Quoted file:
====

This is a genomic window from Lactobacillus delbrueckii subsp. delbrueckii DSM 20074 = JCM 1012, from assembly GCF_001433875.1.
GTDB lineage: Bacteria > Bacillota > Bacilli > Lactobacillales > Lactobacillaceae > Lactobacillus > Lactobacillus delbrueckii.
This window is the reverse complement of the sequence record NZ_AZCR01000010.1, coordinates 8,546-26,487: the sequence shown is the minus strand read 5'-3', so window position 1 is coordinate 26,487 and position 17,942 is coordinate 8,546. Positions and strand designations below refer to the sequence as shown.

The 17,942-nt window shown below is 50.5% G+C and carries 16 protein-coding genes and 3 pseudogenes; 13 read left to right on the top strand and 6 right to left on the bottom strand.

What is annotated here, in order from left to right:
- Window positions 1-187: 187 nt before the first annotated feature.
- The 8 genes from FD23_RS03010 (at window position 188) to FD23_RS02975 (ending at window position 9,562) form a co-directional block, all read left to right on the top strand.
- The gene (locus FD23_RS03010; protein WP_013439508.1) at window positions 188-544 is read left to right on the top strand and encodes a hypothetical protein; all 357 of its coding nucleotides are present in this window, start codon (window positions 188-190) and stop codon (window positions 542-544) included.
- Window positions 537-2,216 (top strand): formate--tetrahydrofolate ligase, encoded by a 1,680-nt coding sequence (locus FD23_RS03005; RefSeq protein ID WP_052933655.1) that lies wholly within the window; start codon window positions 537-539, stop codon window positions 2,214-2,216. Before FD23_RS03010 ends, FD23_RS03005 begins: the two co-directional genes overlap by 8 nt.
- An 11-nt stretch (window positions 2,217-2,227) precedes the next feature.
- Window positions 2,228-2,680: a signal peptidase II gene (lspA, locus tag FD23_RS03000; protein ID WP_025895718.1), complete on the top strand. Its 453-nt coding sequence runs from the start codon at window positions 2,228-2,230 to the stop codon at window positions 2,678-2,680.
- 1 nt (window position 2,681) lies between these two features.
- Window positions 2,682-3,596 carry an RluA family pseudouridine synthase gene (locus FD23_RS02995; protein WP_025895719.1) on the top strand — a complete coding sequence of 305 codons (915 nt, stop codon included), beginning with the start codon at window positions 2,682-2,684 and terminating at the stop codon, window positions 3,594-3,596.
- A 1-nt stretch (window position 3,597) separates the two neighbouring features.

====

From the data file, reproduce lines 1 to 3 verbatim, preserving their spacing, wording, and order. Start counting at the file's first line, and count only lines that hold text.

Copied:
This is a genomic window from Lactobacillus delbrueckii subsp. delbrueckii DSM 20074 = JCM 1012, from assembly GCF_001433875.1.
GTDB lineage: Bacteria > Bacillota > Bacilli > Lactobacillales > Lactobacillaceae > Lactobacillus > Lactobacillus delbrueckii.
This window is the reverse complement of the sequence record NZ_AZCR01000010.1, coordinates 8,546-26,487: the sequence shown is the minus strand read 5'-3', so window position 1 is coordinate 26,487 and position 17,942 is coordinate 8,546. Positions and strand designations below refer to the sequence as shown.